Whatever I write, I expect to edit and revise until the work is polished.
Another Quick but Helpful Tip
Here’s another useful tip: take some time between each pass. A day, a week, a month, you’ll figure out over time what length of break works for you.
Work on something else, read a book, improve your third-person bio, or research publishers, agents, journals, and competitions. Create some space to let your mind forget some of what you just wrote, then come back to it and edit with fresh eyes.
A Final Thought
Don’t believe everything you read about writing.
People like to Tweet quotes by famous writers, and Hemingway’s missives are no exception. The attributions are often wrong, or the words taken out of context. Hemingway is often quoted as saying, “Write drunk, edit sober.”
I’d argue that’s objectively bad advice. But, according to Katherine Firth, Hemingway never said it. What he wrote in A Moveable Feast was:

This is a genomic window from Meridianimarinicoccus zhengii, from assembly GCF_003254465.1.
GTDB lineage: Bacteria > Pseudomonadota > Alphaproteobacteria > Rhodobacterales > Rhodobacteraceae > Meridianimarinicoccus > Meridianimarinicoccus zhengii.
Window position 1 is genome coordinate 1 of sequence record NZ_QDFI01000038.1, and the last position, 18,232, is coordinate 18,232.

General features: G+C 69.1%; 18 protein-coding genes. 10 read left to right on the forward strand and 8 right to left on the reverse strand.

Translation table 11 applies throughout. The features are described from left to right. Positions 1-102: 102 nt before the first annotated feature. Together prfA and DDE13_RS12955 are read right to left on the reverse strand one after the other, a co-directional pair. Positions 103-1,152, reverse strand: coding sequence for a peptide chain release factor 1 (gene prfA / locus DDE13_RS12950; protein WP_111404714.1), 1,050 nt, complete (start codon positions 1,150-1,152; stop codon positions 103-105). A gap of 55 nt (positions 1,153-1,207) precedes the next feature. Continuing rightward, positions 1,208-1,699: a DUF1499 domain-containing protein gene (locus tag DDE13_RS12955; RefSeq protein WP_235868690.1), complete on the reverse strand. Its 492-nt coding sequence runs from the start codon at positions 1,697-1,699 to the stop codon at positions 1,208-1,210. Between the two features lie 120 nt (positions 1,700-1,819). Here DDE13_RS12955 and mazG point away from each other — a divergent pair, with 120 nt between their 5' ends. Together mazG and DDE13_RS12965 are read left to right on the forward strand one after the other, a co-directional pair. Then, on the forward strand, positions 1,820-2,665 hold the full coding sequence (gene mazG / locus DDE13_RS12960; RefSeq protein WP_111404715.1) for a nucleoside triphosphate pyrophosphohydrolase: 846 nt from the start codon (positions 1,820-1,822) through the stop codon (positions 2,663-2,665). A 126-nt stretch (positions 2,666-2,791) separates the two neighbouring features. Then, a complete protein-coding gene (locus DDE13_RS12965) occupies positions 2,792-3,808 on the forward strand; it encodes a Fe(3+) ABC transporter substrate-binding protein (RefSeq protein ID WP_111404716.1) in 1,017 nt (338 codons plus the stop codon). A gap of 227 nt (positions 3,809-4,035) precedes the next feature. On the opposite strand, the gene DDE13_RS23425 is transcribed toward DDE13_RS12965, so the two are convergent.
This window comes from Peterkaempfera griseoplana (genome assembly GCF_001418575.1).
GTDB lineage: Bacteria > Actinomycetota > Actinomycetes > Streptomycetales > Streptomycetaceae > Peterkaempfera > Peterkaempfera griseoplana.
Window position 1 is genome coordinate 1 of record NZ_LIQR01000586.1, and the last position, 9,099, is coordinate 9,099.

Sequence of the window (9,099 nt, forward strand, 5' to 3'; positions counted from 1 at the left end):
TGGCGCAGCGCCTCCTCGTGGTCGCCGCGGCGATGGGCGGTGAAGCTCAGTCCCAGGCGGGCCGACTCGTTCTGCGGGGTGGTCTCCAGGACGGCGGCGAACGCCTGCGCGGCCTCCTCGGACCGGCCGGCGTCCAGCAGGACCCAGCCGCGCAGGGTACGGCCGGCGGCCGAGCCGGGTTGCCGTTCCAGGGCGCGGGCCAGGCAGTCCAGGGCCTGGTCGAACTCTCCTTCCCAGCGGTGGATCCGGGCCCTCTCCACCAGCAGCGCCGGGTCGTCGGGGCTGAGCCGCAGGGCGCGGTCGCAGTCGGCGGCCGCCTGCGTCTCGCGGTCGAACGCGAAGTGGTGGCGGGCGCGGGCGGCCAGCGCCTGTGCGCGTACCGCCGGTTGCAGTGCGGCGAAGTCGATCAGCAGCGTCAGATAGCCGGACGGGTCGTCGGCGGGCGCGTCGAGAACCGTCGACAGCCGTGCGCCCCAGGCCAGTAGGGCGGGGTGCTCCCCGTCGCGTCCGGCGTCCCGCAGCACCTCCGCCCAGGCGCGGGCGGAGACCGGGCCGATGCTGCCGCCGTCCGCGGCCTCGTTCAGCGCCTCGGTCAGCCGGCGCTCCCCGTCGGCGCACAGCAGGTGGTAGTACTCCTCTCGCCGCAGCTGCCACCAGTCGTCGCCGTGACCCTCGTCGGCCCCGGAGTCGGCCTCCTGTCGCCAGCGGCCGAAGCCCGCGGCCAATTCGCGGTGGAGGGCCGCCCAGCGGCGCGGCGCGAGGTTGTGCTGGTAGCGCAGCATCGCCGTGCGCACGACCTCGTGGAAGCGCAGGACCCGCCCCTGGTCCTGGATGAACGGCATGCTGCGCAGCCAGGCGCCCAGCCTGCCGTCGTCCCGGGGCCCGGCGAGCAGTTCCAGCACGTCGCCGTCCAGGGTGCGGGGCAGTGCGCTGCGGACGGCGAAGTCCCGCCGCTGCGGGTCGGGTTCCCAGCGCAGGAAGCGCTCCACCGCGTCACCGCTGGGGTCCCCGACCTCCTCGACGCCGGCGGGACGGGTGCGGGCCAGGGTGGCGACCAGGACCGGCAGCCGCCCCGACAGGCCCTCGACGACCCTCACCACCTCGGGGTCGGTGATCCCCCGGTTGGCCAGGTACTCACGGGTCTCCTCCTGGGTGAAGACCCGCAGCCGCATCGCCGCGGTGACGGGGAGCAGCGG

‘…my training was never to drink after dinner nor before I wrote nor while I was writing’ (p.61).
You can see the difference.
The internet, and book stores, are loaded with advice for writers and a lot of it is good. But even the good advice won’t always be a good fit for you, and the bad advice can send you on some costly detours. Consider the source, take what works for you, leave the rest.
I said I was no expert, but after 18 months of full-time writing and research, I know where to find a few experts.
Below are links to some websites I’ve found useful. If you’ve been writing for a while you know them already. If not, they make terrific companions for your writing journey.
To sum it all up, work hard, be selfish with your time and attention, write-edit-repeat, take advantage of the help that’s out there, trust yourself, and learn from your mistakes.
You got this.